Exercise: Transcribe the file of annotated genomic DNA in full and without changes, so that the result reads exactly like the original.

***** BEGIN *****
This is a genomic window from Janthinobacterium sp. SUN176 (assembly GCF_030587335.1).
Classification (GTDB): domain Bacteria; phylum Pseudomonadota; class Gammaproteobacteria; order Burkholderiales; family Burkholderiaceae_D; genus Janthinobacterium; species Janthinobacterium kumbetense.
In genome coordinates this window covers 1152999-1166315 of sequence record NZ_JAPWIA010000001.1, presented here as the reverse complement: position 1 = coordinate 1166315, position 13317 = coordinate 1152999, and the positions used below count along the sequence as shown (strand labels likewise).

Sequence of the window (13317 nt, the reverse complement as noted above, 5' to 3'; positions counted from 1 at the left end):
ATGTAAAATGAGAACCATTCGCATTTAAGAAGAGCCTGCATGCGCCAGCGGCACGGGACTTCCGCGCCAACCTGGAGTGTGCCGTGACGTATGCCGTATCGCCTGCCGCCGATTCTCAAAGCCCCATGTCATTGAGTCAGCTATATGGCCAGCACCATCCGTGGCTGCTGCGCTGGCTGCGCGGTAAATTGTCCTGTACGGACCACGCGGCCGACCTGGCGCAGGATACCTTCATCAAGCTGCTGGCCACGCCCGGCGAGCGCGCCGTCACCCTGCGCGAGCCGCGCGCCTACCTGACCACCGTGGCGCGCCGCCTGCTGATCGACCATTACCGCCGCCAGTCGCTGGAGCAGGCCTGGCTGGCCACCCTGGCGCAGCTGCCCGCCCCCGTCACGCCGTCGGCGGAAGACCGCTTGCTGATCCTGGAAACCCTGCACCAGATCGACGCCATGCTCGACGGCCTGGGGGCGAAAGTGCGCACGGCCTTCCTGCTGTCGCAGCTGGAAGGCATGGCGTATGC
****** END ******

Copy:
This is a genomic window from Janthinobacterium sp. SUN176 (assembly GCF_030587335.1).
Classification (GTDB): domain Bacteria; phylum Pseudomonadota; class Gammaproteobacteria; order Burkholderiales; family Burkholderiaceae_D; genus Janthinobacterium; species Janthinobacterium kumbetense.
In genome coordinates this window covers 1152999-1166315 of sequence record NZ_JAPWIA010000001.1, presented here as the reverse complement: position 1 = coordinate 1166315, position 13317 = coordinate 1152999, and the positions used below count along the sequence as shown (strand labels likewise).

Sequence of the window (13317 nt, the reverse complement as noted above, 5' to 3'; positions counted from 1 at the left end):
ATGTAAAATGAGAACCATTCGCATTTAAGAAGAGCCTGCATGCGCCAGCGGCACGGGACTTCCGCGCCAACCTGGAGTGTGCCGTGACGTATGCCGTATCGCCTGCCGCCGATTCTCAAAGCCCCATGTCATTGAGTCAGCTATATGGCCAGCACCATCCGTGGCTGCTGCGCTGGCTGCGCGGTAAATTGTCCTGTACGGACCACGCGGCCGACCTGGCGCAGGATACCTTCATCAAGCTGCTGGCCACGCCCGGCGAGCGCGCCGTCACCCTGCGCGAGCCGCGCGCCTACCTGACCACCGTGGCGCGCCGCCTGCTGATCGACCATTACCGCCGCCAGTCGCTGGAGCAGGCCTGGCTGGCCACCCTGGCGCAGCTGCCCGCCCCCGTCACGCCGTCGGCGGAAGACCGCTTGCTGATCCTGGAAACCCTGCACCAGATCGACGCCATGCTCGACGGCCTGGGGGCGAAAGTGCGCACGGCCTTCCTGCTGTCGCAGCTGGAAGGCATGGCGTATGC